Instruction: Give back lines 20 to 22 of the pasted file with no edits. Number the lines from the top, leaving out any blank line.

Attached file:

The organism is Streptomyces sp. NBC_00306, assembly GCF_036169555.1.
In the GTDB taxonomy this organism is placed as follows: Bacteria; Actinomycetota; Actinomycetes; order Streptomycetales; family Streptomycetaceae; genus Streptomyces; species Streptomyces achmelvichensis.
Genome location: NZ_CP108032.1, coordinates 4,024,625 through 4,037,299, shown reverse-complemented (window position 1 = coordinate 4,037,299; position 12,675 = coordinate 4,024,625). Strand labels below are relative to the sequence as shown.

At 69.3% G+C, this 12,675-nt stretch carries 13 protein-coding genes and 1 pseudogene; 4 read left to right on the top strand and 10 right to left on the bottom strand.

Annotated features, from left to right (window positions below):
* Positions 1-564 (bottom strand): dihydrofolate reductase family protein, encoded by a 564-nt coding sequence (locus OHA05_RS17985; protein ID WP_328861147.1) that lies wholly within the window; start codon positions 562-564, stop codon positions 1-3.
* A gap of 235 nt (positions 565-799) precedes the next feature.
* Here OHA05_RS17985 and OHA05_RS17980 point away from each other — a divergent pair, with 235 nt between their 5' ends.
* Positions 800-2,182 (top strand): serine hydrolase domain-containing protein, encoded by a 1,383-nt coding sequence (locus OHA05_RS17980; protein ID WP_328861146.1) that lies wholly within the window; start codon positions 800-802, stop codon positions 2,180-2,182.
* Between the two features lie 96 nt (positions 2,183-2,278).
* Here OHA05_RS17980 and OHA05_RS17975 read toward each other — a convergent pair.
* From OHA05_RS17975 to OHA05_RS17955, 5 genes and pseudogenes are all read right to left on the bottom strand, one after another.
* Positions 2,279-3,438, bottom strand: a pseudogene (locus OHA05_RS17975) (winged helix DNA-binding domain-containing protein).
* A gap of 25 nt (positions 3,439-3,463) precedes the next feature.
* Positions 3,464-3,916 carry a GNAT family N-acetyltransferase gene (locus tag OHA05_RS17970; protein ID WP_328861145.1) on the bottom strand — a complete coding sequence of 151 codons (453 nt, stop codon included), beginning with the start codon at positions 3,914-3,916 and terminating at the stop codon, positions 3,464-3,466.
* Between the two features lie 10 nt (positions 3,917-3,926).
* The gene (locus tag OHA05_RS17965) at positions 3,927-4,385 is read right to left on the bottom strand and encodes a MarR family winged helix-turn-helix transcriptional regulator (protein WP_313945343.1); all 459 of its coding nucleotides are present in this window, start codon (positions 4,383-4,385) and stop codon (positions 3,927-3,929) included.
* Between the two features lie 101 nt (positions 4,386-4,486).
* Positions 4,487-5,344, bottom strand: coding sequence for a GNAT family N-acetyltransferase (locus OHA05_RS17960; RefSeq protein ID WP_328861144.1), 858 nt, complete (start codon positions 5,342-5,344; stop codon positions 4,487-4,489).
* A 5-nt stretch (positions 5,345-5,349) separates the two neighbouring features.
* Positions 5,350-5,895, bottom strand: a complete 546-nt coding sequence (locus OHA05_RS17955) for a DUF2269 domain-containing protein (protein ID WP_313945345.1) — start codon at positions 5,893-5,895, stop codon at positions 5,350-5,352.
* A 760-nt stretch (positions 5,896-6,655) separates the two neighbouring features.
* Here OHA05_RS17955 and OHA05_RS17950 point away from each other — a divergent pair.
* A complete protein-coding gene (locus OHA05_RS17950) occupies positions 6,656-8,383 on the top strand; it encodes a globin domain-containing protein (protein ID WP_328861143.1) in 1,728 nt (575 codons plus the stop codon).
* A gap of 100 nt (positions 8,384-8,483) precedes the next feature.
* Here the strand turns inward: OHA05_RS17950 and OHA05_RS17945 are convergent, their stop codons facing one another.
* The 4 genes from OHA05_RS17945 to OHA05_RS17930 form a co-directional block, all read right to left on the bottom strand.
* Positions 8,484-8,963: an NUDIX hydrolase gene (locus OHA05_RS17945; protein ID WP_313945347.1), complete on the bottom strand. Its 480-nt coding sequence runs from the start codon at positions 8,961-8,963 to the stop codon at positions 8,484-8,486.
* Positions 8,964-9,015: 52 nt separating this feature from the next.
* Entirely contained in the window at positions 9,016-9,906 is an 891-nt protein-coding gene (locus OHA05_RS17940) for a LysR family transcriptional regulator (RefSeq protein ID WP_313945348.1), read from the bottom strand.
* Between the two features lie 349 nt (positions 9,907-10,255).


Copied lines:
* A 5-nt stretch (positions 5,345-5,349) separates the two neighbouring features.
* Positions 5,350-5,895, bottom strand: a complete 546-nt coding sequence (locus OHA05_RS17955) for a DUF2269 domain-containing protein (protein ID WP_313945345.1) — start codon at positions 5,893-5,895, stop codon at positions 5,350-5,352.
* A 760-nt stretch (positions 5,896-6,655) separates the two neighbouring features.